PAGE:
SOVIET President Mikhail Gorbachev and Russian leader Boris Yeltsin have put aside long-standing differences and joined forces to beat back threats from both radical strikers and hard-liners. By allying with Mr. Yeltsin, who enjoys broad popular support, Mr. Gorbachev aims to restore some semblance of order that would give his newly approved ``anticrisis'' economic program a chance for success. It reinforces him politically at a time when he is under attack by orthodox communists angry at his inability to contain political and economic unrest.
The deal is not without risk for Yeltsin, however, as it could alienate a large segment of his power base - the workers. But the alliance also helps Yeltsin, in that in recent weeks he has been seeking a rapprochement with his often bitter political enemy.
``An alliance is mutually beneficial,'' says a Western diplomat. ``It's in both Gorbachev's and Yeltsin's best interest to have order.''
To that effect, a joint declaration published in the Communist Party daily Pravda on Wednesday called for an end to nationwide strikes that are distrupting the Soviet Union's economy. The strike movement is being spearheaded by coal miners, who are demanding that Gorbachev and the government resign. In the past, miners in the Siberian Kuzbass coal region have said they would return to work at Yeltsin's request.
Hours after the publication of the appeal, Gorbachev followed up with a hard-hitting speech at a meeting of the Communist Party's Central Committee.
``The existing constitutional order shall never be allowed to be dismantled,'' Gorbachev said, opening the two-day meeting.
Members of the hard-line Soyuz faction of the Soviet parliament have been calling for imposition of a state of emergency and for Gorbachev's resignation. Conservatives had been expected to challenge Gorbachev at the Central Committee plenum, possibly trying to remove him as party leader by convening a special party congress - the only body with the power to take this action. Though severe criticism was voiced, a discussion of Gorbachev's party leadership was kept off the plenum's agenda, Central Committ ee members said.
Though the hard-liners have been quieted, at least temporarily, it's too early to tell if the joint declaration can roll back the strikes and ethnic unrest.
The appeal, agreed upon at a meeting of republican leaders with Gorbachev on Tuesday, calls for the introduction of a ``special regime'' in key sectors of industry to ensure production and reliable transportation of consumer goods. It also provides for the use of Interior Ministry troops to squash ethnic conflicts.
``All actions of this kind should be firmly curbed by law enforcement agencies,'' the statement said.
Setback for Gorbachev
In a political setback for Gorbachev, the appeal hints at cancellation of a 5 percent sales tax on consumer goods, as well as a review of the overall price increases introduced earlier this month.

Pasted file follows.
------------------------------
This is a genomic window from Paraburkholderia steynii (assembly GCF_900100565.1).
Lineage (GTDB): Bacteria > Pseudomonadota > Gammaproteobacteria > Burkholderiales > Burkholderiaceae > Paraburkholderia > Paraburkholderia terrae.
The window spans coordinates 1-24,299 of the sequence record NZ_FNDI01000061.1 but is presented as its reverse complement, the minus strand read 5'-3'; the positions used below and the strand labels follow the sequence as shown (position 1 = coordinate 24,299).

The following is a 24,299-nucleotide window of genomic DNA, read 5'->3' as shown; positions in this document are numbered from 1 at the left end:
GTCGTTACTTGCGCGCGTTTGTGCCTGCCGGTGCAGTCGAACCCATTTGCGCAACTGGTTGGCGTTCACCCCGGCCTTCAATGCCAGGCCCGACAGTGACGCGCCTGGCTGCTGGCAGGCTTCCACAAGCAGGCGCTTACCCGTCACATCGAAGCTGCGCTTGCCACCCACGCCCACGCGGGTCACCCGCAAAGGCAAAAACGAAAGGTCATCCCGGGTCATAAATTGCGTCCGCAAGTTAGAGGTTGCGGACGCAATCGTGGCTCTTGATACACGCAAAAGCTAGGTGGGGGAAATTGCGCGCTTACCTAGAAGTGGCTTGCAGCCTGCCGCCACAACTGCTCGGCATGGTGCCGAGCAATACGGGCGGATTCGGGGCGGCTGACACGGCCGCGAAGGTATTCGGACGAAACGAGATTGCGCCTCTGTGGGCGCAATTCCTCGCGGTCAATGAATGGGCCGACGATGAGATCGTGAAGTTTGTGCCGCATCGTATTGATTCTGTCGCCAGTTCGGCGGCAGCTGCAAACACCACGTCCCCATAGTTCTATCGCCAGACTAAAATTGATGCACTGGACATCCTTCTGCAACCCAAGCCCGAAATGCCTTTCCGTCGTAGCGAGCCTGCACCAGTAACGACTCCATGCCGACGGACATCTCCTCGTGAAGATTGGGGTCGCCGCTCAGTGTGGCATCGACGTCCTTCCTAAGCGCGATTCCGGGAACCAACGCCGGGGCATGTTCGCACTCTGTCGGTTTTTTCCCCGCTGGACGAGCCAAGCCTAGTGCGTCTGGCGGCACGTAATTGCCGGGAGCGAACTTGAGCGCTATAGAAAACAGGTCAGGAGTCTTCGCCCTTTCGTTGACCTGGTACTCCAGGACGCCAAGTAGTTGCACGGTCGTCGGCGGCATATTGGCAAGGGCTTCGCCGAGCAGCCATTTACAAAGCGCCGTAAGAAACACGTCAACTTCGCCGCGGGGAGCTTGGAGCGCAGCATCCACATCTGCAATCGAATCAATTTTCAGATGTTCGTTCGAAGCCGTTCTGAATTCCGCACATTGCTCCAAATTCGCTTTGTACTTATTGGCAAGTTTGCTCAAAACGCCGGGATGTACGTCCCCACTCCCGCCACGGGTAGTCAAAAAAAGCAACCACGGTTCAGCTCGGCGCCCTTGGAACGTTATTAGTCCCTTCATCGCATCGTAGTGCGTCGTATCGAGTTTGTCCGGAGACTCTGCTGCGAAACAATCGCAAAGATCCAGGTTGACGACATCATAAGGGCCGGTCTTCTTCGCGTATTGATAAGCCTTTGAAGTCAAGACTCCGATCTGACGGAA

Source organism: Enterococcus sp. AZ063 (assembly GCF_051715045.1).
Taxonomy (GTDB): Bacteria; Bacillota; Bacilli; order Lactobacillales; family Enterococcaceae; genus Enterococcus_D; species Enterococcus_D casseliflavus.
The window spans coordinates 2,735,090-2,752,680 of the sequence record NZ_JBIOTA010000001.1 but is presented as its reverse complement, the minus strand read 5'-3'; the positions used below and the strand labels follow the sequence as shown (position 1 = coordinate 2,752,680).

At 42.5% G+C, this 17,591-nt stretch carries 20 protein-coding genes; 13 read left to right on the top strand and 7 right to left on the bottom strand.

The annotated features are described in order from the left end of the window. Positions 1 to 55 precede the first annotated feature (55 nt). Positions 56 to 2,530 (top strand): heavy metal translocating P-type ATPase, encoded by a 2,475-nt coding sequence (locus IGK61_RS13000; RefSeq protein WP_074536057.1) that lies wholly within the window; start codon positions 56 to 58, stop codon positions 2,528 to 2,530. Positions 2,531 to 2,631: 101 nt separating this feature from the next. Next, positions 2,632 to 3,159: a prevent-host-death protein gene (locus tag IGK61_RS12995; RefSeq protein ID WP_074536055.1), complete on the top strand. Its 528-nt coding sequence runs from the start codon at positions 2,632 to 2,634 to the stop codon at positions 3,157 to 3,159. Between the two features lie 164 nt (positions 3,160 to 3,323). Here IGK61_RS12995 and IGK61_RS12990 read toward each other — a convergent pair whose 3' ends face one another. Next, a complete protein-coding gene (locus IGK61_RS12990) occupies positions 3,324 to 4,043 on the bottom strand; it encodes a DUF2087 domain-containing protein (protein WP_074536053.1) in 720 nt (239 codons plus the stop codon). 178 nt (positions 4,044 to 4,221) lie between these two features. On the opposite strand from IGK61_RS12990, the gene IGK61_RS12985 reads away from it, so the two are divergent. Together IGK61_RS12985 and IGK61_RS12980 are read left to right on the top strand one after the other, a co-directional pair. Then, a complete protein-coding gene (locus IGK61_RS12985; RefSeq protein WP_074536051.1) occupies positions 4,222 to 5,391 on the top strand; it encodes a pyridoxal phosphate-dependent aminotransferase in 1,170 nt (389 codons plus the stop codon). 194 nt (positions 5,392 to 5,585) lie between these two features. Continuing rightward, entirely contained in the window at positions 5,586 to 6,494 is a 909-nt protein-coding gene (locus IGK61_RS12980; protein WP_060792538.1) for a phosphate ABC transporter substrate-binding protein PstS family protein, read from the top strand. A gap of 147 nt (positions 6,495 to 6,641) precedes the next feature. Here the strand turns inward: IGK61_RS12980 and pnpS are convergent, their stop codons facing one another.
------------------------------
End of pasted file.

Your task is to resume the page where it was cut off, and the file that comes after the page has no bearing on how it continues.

In addition, the declaration says a quick conclusion of a new treaty ``among sovereign states ... is a top priority for overcoming the crisis.''
After a union treaty is signed, a new constitution would be drawn up, followed by elections.
Though the agreement is basically a compromise between the Soviet Union's two most powerful political figures, Yeltsin did gain a concession that the Kremlin cannot solve the crisis ``without radical enhancement of the role of union republics.'' Yeltsin and Gorbachev have long been battling over the degree of sovereignty to be granted the republics. Gorbachev had been fighting to retain sweeping central powers.
Some republics dissent
But putting the statement into practice may be difficult. Six republics did not sign the document - Latvia, Lithuania, Estonia, Georgia, Armenia, and Moldavia. All six republics are trying to break free of the Kremlin's rule.
Meanwhile, nationalists conducting strikes in Byelorussia have indicated they have no intention of stopping until their demand for a special session of the republic's parliament was met. Parliament leaders have said they will not call a special session.
``The demands of the strikers basically concern local issues,'' said Vladimir Panada, a journalist for the Byelorussian National Front newspaper Novini. ``The statement doesn't really concern us.''
The Gorbachev-Yeltsin alliance may prove temporary, as happened last summer when the men briefly joined forces to try to create a market economy.
A future point of contention could be the Yeltsin-proposed ``round table,'' which would bring all the warring political factions together to discuss the nation's problems. The forces of radical reform, which Yeltsin heads, have made the round table a top priority.
``The cooperation of various forces in society is critical,'' said Yeltsin's deputy, Ruslan Khasbulatov, in an interview with the Russian Information Agency.
Gorbachev has indicated that he is against the idea, however, saying the current power structure has the means to solve fractional differences.
``We face a coalition in every elected organ from top to bottom,'' Gorbachev told journalists recently. ``So let them cooperate, let them interact, let them compete.''
Finally, the hard-liners remain a threat. Soyuz is the most organized of all political factions and it recently expanded its movement to included republican and local legislatures. Gorbachev may be safely ensconced as party leader, but Soyuz leaders have hinted they may try to remove him as president by calling a special session of the national Congress of People's Deputies.